Trekking on and around so many fairways and greens, I’ve witnessed for the best part of four decades some sterling and sorrowful golfing moments from premier and pedestrian players. In their chase of the little white orb, they’ve elicited some smiles and laughs then, and still do today.
Chump, Dump, Champ
Stewart Cink’s drive was heading out of bounds on the second hole in the final round of the 1997 Canon Greater Hartford Open. When it bounced off a cart path and started its descent, fans yelled. “Get in there”—in this Connecticut heartland where UConn basketball reigns in all seasons. The ball did—right into a trash barrel. The man-made hazard afforded Cink a free drop. A wedge and birdie putt followed. He carded a 66 and won his first PGA TOUR title by one shot. Afterwards, Cink said his playing partner Brandel Chamblee had told him: “The saying on the tour is, ‘If you have a really good short game, you can get it up and down from a trash barrel.’ Well, you did it.”
Sure You Are
Justin Leonard didn’t have his PGA TOUR card yet and was initially denied access into the parking lot in his rookie pro debut at the 1994 Canon GHO. After some discussions, he finally was allowed in. “I’ve got this thing,” he later smiled to reporters while holding up a GHO contestant card. Five years later and, oh, about 100 miles away at The Country Club in Brookline, Mass. countless fans in New England and the United States would not only remember his name, but also revere it after his birdie putt clinched the 1999 Ryder Cup for the U.S.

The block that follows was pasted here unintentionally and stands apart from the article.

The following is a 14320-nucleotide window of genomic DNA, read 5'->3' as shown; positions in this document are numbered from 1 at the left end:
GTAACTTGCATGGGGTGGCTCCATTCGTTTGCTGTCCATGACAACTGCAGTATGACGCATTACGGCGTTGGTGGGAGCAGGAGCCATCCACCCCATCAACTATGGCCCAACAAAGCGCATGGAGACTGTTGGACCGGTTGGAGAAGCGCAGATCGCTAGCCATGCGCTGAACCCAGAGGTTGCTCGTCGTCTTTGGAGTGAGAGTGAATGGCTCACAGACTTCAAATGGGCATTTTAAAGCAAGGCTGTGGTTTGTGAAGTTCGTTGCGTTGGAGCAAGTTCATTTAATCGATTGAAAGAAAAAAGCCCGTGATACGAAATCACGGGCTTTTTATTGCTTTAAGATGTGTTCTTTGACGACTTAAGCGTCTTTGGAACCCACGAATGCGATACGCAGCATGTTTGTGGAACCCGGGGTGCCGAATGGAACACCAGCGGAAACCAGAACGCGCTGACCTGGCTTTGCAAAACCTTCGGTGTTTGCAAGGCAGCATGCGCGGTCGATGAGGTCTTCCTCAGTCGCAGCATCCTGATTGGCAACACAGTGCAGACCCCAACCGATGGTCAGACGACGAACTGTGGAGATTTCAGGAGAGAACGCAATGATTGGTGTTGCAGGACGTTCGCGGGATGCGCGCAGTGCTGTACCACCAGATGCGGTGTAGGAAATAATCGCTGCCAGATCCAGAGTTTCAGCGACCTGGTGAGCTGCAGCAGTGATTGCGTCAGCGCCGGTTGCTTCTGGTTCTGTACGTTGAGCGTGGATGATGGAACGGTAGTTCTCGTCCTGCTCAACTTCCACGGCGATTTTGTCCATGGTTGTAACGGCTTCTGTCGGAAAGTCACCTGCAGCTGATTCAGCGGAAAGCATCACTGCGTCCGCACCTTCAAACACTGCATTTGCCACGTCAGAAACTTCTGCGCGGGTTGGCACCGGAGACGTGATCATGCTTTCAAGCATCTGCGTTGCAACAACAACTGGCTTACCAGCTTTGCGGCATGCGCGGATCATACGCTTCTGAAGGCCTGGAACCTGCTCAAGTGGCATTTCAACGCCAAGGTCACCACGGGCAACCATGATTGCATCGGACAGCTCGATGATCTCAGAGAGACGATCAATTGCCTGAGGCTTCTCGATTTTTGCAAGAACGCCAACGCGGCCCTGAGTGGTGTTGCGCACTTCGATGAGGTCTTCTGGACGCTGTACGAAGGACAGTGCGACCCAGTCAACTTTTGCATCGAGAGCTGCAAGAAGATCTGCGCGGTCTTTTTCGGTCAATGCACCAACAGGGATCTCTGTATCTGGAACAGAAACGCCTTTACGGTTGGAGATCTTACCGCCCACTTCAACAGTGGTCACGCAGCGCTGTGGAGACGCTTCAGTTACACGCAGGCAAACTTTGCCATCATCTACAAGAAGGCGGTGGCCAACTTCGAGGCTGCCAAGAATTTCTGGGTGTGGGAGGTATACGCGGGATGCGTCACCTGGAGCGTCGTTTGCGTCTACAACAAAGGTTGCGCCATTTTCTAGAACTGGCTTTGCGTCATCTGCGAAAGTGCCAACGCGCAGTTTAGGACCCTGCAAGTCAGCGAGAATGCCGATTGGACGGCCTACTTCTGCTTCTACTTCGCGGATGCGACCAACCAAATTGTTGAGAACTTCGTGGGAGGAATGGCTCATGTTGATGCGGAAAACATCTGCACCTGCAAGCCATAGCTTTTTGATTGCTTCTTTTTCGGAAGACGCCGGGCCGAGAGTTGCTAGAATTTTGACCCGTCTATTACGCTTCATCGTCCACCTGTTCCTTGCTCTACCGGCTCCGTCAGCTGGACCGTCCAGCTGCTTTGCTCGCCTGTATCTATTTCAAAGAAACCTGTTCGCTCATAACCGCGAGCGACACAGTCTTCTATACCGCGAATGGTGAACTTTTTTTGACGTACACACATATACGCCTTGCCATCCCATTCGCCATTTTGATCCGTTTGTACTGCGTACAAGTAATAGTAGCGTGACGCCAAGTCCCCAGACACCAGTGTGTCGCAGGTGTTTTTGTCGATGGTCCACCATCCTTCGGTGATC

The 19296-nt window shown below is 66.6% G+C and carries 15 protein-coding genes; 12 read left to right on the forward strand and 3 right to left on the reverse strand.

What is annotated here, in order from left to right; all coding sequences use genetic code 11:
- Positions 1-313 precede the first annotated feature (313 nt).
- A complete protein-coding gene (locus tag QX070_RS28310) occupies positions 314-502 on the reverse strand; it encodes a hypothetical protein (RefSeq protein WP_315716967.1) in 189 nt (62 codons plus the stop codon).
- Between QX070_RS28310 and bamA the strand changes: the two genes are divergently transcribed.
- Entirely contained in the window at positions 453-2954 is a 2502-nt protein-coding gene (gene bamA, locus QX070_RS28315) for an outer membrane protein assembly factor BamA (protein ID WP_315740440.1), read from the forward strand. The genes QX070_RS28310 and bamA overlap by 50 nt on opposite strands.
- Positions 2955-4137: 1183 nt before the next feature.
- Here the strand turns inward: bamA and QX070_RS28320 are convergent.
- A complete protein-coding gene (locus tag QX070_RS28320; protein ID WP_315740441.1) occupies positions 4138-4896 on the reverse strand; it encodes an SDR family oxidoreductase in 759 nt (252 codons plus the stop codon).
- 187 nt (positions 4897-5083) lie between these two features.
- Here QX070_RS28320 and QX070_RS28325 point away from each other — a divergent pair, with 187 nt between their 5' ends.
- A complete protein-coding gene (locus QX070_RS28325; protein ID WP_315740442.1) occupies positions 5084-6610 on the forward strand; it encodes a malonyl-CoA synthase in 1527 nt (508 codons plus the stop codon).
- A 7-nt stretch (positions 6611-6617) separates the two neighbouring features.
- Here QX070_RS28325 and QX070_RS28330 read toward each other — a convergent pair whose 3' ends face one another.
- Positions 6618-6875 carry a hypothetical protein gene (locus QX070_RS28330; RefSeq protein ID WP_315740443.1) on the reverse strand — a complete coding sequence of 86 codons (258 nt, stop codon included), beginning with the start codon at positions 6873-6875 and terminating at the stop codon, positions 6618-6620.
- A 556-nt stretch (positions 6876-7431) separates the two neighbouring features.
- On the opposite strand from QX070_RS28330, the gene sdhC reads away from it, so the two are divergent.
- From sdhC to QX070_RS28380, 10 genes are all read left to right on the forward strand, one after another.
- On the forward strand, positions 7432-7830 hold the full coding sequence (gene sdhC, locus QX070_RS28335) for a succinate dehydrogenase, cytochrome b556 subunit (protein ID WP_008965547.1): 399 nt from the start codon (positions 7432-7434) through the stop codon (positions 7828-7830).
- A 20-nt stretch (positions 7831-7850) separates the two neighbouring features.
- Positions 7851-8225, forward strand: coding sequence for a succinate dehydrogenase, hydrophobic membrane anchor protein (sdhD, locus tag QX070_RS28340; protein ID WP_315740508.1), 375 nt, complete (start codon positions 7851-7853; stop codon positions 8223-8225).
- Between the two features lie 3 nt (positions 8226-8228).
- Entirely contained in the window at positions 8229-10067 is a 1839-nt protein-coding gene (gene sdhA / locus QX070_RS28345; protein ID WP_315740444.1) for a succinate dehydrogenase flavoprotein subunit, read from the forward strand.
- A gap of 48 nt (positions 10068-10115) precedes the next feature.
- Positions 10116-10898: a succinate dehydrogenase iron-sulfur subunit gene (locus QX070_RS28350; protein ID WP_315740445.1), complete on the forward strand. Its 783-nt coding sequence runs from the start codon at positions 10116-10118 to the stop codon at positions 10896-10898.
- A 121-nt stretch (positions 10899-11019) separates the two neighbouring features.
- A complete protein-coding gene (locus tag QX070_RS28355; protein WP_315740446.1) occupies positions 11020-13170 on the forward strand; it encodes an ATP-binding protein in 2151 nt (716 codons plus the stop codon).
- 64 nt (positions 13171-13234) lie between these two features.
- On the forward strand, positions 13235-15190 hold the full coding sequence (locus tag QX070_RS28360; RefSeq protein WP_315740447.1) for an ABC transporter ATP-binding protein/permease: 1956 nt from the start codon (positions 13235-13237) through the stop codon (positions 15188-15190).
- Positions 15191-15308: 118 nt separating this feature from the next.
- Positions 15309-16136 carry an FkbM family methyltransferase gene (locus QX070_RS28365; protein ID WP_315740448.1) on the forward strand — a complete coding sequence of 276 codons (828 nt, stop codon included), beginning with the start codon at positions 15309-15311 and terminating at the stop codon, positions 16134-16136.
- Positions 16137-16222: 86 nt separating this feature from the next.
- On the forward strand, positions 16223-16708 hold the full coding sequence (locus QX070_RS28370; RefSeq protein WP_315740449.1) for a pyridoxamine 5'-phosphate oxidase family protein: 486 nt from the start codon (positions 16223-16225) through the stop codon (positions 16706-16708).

Right was Wrong
Billy Ray Brown’s initial drive of the 1991 GHO (at No.10) was waved right by a marshal in the rough. Believing the marshal had signaled an out-of-bounds ball, Brown sent his next shot on the same line. The marshal pointed right again. The third drive was in the fairway. When Brown arrived, the marshal said the first two drives were in-bounds in the rough. Brown later told the media, “I almost walked back in.” Thankfully he didn’t. He made a par 4 on the hole, and three days later won his first PGA TOUR title in a playoff.
And Your Name is?
“Next on the tee from Boca Raton, Fla., Joey Cylinder.” Joey Sindelar (pronounced SIN-deh-lahr) winced after the pro-am public-address announcement. “Oh, my name has been mispronounced so many times,” he said at the 1988 Sammy Davis Jr. GHO. “But that’s OK, I just go about my business.” He certainly did in the first round, which merited a story and this befitting headline in the July 22, 1988 edition of The Hartford Courant: “Cylinder or Sindelar, it’s still a 65.”
This was first published in Essential Golf – you can read the complete magazine here.
Tom Yantz worked 42 years for The Hartford Courant and covered the PGA TOUR’s tournament in Cromwell, Conn. from 1984-2017.